Since 1986, the Kansas Department of Transportation has been cold recycling about 80 to 160 km of bituminous pavements per year. All of the projects were completed in place, 100 mm in depth, using mostly an emulsified asphalt as an additive, and incorporated a thin surface overlay. However, the emulsified asphalt cold recycle projects can leave a pavement that is susceptible to moisture damage and rutting. Since 1990, fly ash was added to these mixes with and without an emulsified asphalt. Laboratory tests indicated that fly ash would reduce the potential for moisture damage and wheel path rutting. Four test pavements were built between 1990 and 1992. Two pavements incorporated a non-self-hardening fly ash and a Type C fly ash. Water with set retarder was the other additive used. On the basis of the results of this study, the conclusions are (a) fly ash decreases the permeability of the cold recycle mixes thereby increasing the resistance of the mix to the detrimental effects of moisture damage, (b) fly ash increases the strength of the mix and decreases its potential for wheel path rutting, (c) Jeffery ash (Type C) has lower permeabilities and higher strengths than Sunflower ash, and (d) fly ash-only cold recycle mixes have a tendency to ravel under construction traffic. A protective cover material (prime coat, seal, overlay) is necessary even on low-budget projects.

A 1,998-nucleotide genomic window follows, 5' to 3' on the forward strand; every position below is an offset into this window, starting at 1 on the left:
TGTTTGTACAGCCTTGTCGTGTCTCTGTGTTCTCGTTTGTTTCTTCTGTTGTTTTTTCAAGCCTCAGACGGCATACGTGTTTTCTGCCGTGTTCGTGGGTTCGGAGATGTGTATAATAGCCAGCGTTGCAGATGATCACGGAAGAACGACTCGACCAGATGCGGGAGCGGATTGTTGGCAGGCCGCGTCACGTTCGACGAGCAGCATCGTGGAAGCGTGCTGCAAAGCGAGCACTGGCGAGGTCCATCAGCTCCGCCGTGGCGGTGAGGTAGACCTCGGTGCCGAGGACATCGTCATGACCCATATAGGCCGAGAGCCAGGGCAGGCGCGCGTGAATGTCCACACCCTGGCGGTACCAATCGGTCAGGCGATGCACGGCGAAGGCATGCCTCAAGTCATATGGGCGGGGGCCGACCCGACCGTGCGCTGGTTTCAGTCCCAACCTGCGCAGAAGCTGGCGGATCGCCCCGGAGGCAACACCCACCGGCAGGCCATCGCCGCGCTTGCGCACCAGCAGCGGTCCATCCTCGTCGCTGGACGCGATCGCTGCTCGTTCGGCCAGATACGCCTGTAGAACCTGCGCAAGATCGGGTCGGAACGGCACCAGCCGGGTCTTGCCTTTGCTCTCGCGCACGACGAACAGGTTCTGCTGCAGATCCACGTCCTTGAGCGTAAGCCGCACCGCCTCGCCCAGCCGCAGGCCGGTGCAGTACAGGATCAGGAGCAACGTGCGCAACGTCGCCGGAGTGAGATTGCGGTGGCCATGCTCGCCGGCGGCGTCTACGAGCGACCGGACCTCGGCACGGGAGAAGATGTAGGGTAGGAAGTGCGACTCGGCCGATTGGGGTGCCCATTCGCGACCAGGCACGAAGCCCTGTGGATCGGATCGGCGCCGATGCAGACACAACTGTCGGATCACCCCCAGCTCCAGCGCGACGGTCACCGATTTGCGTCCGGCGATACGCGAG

• English

Media Info

  • Features: Figures; References; Tables;
  • Pagination: p. 49-56
  • Monograph Title: Environmental testing and evaluation of stabilized wastes, performance of stabilized materials, and new aggregate tests
  • Serial:

Subject/Index Terms

Filing Info

  • Accession Number: 00713587
  • Record Type: Publication
  • Files: TRIS, TRB
  • Created Date: Nov 22 1995 12:00AM